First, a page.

When Isaiah Livers and Jordan Poole arrived on campus in the summer of 2017, the two freshmen knew they would try to carve out playing time on an upperclassman heavy Michigan squad.
Fast forward to just over a year later, and they will be leaned on as leaders for a Michigan team that lost a combined 17 years of experience with the graduations of Muhammad-Ali Abdur-Rahkman, Duncan Robinson, Jaaron Simmons and the early departure of junior Moe Wagner to the NBA Draft.
Coach John Beilein has been impressed by his two sophomores, both of whom are likely to start when the season tips off November 6. “He (Livers) sees things around him and educates the other guys, that is the biggest thing. He probably has more of the sense of a veteran than a lot of other veterans would have, and actually Jordan Poole has been doing the exact same thing. The two sophomores they’re talking to their teammates like they are veterans.” Beilein continued.
The coaches words rang true for both of his sophomores, as they knew the challenge at hand in providing leadership to what is now an underclassmen-heavy Wolverine roster.
“Coach B was basically telling us someone had to fill in that void of all the leadership that just left.” said Livers, a former Michigan Mr. Basketball (2017). “I feel like just from having conversations with the coaches and telling us how we gotta be leaders, I really feel like I have been here for three years already.”
Jordan Poole feels similar to his roommate and best friend about embracing more responsibilities in the coming season. “Last year was fun, but this year is about business, and being able to come in this year and doing everything that I need to and try to get us back to where we were last year is definitely something I have taken under my wing and I am extremely locked in for it.” said the sophomore guard from Milwaukee
Luckily for both Livers and Poole, they have each other to lean on in addition to coaches and teammates. After becoming fast friends as freshmen, the pair is nearly inseparable. “We’re roommates, we pretty much do everything together except use the bathroom.” chuckled Livers.
The two attended the Michigan vs. Michigan State football game in East Lansing last Saturday. Their on-campus apartment is more than just Poole and Livers, each of them adopted a cat as a personal pet since moving to Ann Arbor.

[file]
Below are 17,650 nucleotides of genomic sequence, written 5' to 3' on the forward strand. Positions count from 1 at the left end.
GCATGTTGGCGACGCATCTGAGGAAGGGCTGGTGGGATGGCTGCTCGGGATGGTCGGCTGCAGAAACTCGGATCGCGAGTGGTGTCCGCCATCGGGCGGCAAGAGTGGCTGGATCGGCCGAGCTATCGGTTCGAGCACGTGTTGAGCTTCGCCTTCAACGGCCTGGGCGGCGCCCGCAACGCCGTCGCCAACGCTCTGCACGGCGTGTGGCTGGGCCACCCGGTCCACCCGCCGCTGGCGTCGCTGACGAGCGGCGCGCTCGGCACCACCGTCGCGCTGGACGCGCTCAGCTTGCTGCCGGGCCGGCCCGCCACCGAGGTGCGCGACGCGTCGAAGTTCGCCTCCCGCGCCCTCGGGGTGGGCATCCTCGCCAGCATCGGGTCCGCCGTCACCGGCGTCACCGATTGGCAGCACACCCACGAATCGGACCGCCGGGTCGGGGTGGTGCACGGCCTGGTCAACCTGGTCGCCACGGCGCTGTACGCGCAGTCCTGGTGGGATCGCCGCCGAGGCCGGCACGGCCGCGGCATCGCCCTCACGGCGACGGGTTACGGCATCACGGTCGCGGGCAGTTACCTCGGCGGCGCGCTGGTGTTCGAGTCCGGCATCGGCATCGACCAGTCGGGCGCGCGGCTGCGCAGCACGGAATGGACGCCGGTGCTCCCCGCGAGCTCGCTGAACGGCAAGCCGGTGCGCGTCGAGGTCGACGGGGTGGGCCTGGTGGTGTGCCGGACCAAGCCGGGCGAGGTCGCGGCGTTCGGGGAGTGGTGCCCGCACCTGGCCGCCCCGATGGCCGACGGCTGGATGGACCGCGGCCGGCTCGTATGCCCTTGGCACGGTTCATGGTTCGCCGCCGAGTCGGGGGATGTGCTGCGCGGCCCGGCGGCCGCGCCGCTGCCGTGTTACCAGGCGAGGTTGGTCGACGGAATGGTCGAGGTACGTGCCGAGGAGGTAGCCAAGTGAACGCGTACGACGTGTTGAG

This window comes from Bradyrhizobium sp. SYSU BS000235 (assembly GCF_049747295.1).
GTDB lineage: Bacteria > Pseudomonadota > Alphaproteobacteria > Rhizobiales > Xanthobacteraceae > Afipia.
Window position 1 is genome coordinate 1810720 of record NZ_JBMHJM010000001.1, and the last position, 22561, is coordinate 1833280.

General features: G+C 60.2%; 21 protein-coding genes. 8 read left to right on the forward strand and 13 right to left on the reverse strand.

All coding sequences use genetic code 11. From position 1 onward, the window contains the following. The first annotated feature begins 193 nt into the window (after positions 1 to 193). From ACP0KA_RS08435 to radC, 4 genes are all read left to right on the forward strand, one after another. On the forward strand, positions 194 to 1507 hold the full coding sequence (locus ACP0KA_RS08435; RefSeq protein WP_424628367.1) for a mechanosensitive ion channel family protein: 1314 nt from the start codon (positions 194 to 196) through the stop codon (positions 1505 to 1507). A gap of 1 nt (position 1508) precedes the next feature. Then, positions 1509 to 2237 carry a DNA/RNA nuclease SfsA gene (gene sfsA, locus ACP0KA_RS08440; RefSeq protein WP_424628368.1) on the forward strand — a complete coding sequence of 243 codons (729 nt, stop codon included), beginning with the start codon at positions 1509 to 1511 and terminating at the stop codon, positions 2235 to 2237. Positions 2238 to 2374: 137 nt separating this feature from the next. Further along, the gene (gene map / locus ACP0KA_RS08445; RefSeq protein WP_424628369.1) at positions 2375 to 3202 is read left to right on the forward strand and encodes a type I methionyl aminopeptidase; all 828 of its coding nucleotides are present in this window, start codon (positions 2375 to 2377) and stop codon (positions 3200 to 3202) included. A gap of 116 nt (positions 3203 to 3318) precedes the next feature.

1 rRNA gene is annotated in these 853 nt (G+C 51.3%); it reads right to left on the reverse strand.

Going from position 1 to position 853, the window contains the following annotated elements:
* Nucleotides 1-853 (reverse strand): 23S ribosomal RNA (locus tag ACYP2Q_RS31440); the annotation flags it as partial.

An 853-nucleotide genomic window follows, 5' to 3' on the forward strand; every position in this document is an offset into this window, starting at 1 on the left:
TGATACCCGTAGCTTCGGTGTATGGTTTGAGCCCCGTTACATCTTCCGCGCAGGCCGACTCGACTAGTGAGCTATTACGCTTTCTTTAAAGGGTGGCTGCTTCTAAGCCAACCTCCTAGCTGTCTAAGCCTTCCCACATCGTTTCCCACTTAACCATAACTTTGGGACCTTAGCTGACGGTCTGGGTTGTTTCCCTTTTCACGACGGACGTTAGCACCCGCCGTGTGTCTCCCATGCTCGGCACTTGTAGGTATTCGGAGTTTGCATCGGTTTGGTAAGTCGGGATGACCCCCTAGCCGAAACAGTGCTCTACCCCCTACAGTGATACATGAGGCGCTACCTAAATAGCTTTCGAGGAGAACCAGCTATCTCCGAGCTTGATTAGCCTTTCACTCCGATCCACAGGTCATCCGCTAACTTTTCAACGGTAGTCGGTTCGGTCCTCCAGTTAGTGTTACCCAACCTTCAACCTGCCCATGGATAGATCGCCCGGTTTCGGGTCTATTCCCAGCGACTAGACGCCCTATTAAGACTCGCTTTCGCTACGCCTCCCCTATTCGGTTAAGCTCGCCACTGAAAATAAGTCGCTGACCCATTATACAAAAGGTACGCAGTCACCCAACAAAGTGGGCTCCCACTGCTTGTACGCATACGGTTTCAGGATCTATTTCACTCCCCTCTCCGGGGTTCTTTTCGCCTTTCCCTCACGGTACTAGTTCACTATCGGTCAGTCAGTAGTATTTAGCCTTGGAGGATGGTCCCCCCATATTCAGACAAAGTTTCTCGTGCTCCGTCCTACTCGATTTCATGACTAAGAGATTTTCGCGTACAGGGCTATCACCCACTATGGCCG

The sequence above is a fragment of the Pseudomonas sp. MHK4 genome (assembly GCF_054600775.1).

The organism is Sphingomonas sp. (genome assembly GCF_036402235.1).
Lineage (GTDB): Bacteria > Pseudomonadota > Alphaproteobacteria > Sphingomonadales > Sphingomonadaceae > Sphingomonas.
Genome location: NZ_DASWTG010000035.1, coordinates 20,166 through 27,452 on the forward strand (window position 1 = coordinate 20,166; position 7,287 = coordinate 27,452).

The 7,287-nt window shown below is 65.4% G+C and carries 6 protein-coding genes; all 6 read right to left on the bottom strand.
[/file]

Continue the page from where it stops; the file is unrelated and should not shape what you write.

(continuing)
“I remember when we first got Lizzie (Poole’s cat), and I have a little black cat that we found. They’re like brother and sister.” Livers said. (Disclosure: Attempts to find the name of Livers’ cat on the internet returned no results.)
“In a way that’s like my child, man.” Poole replied when I asked him about Lizzie and being her ‘paw-rent’. “Basketball is extremely long and can get overwhelming and you need an outlet. You need something to go home to and still be a kid… I had two cats at home and just being able to try to recreate a home environment, but it’s definitely a responsibility, being able to make sure she is okay and taking her to the vet, stuff like that.” He continued about his companion, who has been seen riding around in Poole’s backpack on social media. “I think that made me be more responsible and grow up faster, and I love her man, that is my cat and its like my daughter man, I hang out with her, I play with her. I take care of her. She has a lot of personality too.” he finished.
Like father, like cat. Poole’s unique persona took on a life of its own after he hit the game-winning shot against Houston back in March, but to block out distractions, he has removed himself from a lot of social media platforms, including deleting his Twitter. Both he and Livers understand that if the Wolverines are to have another banner-worthy season, much responsibility will fall on the pair’s shoulders.
“When you got your back against the wall you gotta grow up right away, and I feel like that is what we did (this summer.)” Poole told me. “We were able to teach the freshman and have them learn and teach them our ways and how the older guys taught us and when you got the ball in your hands and you’re supposed to be the guys, you definitely grow up extremely fast.”
Growing up fast won’t just be the motto for Livers and Poole, it’s something Michigan’s incoming freshmen will have to do as well if the Wolverines hope to compete in what will be a rough and tumble Big Ten Conference this season.